Sometimes it takes a while to realize that you are lost. You think you are on the right path but it proves to be elusive. But know this: unlikely as it seems, you are still being guided.
This August, my family and I thought that we were on the right road, the one to Chalkis, the road that would return us to Athens, a winding road that we would drive for two hours through kilometers of pine forest and mountains. We were taking our soldier son back to the Athens Airport for his return to Israel. He had to be on base the next day, so he couldn’t miss the flight. We had rented a house on the beach in Evia, Greece on Trip Advisor and had found an isolated beautiful spot for our family vacation. There were no foreign tourists—except for us, the only tourists were Greek. Very few people spoke English. We used a lot of pantomime to communicate.
That day our GPS seemed to be working as we maneuvered the many rolling hills but the voice was silent for most of the time. “She’s tired,” I thought. “Like me. That’s why I needed a vacation. “
We had no idea where we were because every sign was in Greek.
We drove for over an hour on narrow roads passing houses with red piped rooves, pines trees, olive trees, vineyards. It was time to come to the main highway. Instead we saw a gas station on a country road that looked like the gas station that was not more than five minutes from the house we were renting.
And so it was that the GPS took us in a very long loop back to where we had started and then on to the city of Edipsos which should have been 30 minutes away from where we were staying but had now become an hour and a half journey. Apparently the GPS had decided that we should not continue overland but instead should take the ferry to the mainland. We knew that there was a ferry that embarked every two hours and we were sure that we had missed it. But The Voice coaxed us onward. We drove into Edipsos and into a traffic jam. And somehow there it was, the large three decked boat on the turquoise sea and we were at the ferry dock full with passengers and cars ready to go. We boarded the ferry at 10:00, the next to last passengers.
We thought that we knew where we were going but somehow the GPS had another plan. And the plan seemed to work, much to our relief. Even with the detour we would still get to Athens earlier than we had planned. It wasn’t the most direct route that’s for sure. But it was a route.
And yet that GPS drive hinted to me that there is a plan. Because it was so perfectly orchestrated. Could the GPS have known that ferry schedule? It was unlikely. But still the voice got us there on time.
And now as I write this, a few weeks after vacation, I am in bed because I fell a few days ago and broke my ankle. It’s painful and a pain in the neck not to be able walk. It feels like this can’t be part of the plan for my life. It has to be a detour. But it is. Even the detours are part of God’s orchestration.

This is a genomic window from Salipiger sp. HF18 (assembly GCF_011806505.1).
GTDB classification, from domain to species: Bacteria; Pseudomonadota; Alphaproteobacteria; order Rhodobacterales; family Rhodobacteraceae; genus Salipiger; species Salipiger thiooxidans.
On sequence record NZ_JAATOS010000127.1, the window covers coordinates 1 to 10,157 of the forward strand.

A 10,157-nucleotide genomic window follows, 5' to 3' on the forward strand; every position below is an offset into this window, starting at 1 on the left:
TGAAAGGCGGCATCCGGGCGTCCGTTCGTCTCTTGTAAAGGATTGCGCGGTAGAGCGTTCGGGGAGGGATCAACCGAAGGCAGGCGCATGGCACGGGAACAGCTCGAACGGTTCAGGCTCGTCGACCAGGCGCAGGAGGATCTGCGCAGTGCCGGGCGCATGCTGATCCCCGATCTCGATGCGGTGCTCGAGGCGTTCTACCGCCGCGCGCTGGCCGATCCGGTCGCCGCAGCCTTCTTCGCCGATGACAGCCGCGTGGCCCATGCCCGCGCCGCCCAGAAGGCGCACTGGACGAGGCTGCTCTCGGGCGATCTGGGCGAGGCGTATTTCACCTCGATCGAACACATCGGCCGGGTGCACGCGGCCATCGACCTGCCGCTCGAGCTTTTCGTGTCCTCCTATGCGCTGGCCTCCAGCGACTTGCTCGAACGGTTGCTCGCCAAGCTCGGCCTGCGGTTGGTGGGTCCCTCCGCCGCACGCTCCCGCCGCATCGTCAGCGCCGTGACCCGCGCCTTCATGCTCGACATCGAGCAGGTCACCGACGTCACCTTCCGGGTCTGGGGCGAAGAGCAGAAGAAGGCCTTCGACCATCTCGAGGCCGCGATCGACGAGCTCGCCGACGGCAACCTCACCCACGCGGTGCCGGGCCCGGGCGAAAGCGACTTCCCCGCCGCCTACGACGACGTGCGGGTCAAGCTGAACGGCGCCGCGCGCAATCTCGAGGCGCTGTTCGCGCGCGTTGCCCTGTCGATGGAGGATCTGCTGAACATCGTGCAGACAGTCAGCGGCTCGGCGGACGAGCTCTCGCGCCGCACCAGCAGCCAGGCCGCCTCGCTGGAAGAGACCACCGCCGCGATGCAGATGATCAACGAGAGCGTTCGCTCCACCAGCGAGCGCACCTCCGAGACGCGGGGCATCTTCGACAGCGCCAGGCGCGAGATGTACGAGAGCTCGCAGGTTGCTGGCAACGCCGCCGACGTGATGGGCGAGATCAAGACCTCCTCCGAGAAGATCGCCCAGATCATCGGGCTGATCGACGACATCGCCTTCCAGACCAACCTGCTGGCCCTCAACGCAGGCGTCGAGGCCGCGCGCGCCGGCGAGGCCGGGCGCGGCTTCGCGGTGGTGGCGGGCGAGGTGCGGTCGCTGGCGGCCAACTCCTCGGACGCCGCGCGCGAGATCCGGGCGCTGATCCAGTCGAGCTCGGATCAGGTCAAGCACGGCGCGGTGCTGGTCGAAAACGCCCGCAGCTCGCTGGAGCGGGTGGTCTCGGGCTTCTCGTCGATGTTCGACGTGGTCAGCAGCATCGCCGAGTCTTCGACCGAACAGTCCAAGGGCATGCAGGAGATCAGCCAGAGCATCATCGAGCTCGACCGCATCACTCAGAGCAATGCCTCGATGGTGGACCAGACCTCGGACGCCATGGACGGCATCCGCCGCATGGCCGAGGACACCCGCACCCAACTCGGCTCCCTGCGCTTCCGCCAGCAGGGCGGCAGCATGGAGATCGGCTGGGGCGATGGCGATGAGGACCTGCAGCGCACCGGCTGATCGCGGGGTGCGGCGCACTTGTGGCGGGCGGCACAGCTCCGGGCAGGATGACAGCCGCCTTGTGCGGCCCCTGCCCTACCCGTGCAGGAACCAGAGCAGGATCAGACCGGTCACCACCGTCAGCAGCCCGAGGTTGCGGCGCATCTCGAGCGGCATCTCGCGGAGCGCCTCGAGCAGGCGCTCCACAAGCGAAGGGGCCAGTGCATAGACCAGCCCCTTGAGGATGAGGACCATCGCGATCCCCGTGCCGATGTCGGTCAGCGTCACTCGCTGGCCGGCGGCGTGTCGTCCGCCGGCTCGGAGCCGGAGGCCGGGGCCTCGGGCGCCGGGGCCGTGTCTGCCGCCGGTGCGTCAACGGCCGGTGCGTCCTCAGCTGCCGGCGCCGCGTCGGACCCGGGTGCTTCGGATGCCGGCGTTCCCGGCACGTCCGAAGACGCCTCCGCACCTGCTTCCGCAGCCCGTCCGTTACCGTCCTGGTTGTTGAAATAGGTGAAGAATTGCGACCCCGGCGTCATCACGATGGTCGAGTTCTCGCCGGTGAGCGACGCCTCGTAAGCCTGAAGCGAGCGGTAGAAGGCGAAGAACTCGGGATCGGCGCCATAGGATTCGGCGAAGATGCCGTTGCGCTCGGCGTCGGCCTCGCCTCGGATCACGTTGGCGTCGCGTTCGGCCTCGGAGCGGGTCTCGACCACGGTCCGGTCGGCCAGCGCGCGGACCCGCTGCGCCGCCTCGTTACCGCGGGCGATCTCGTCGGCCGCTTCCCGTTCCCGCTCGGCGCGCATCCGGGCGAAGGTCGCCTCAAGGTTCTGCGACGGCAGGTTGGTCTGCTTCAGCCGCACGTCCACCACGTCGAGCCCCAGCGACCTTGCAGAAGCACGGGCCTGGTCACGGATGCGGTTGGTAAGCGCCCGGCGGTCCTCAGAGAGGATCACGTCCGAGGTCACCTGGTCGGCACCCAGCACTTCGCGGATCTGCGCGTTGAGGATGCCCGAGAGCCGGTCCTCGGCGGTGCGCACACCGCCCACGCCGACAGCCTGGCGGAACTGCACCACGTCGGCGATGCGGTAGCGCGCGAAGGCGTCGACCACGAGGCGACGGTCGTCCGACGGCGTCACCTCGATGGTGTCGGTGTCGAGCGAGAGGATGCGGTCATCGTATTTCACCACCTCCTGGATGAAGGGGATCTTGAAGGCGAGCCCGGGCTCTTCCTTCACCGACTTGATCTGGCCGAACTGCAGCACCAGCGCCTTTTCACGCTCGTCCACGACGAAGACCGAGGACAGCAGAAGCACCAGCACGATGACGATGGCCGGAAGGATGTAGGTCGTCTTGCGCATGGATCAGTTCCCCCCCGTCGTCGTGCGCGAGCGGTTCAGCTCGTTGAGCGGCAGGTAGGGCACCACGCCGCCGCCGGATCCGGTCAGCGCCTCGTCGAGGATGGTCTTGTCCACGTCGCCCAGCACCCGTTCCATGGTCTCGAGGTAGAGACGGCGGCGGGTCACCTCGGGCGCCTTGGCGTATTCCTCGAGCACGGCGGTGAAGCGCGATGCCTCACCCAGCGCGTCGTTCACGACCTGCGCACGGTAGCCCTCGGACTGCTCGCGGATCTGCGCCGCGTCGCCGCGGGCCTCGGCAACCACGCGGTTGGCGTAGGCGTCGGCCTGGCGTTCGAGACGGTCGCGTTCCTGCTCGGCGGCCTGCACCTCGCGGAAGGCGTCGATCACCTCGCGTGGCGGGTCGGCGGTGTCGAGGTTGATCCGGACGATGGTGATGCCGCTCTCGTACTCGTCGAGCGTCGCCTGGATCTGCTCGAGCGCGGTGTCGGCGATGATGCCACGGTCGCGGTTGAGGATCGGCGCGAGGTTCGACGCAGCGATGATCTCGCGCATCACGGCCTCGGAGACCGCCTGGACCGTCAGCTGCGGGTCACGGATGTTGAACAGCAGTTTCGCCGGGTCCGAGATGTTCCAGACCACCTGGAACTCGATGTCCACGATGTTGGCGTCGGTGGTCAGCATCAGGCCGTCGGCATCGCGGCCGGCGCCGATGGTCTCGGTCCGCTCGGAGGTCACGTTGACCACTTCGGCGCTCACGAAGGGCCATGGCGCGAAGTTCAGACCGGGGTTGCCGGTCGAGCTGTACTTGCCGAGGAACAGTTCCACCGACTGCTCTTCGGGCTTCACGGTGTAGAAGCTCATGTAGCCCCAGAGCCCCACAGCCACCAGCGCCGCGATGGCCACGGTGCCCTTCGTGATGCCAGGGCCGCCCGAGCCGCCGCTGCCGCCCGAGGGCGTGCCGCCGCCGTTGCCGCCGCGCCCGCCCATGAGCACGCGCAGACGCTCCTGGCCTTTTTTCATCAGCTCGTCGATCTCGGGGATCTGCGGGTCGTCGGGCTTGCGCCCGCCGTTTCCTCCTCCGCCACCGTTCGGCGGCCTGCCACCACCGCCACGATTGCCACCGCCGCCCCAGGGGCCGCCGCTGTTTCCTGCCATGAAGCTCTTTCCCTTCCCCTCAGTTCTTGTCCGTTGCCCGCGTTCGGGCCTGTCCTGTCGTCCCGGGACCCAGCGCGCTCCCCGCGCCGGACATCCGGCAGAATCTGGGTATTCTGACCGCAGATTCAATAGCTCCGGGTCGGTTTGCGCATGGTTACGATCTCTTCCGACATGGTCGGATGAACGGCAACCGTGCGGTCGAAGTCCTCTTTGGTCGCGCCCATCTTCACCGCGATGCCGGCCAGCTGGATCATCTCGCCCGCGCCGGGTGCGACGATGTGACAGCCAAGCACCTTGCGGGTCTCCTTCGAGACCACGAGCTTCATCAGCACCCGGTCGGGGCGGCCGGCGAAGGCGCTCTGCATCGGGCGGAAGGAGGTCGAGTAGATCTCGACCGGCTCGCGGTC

We think we are in control. But there is a power beyond us, that knows so much more than we do. And try as we wish, there are things that we cannot change, fates we are assigned that much as we struggle against them, are decreed. Not everything feels good and that is also our lives. This too is my life. And sometimes it is best to accept that we have to take the long way, through groves of thick trees, where the signs seem to be unreadable. And that is our greatest challenge: the signs that God sends us are hard to decipher. The Torah is our clearest guide but where is God speaking to us in our lives? What is the divine trying to tell us? How can we possibly know?
So the chagim come to tell us to slow down and stop and pray and struggle and cry out to G-d for mercy. They tell us to thank G-d for the blessings we receive. In these months, we can try to pay attention to the voice that matters, the voice that guides us even when we think we are the ones controlling the wheel. The still silent voice that emerges when we stop and bow to the weight and wonder of the world.
Sherri Mandell is the co-director of the Koby Mandell Foundation which runs programs for bereaved families including Camp Koby. She is the author of the Road to Resilience: From Chaos to Celebration and The Blessing of a Broken Heart which won a National Jewish Book Award and has been made into a play. She is a frequent lecturer on healing and resilience. You can reach her at email@example.com
The words of this author reflect his/her own opinions and do not necessarily represent the official position of the Orthodox Union.
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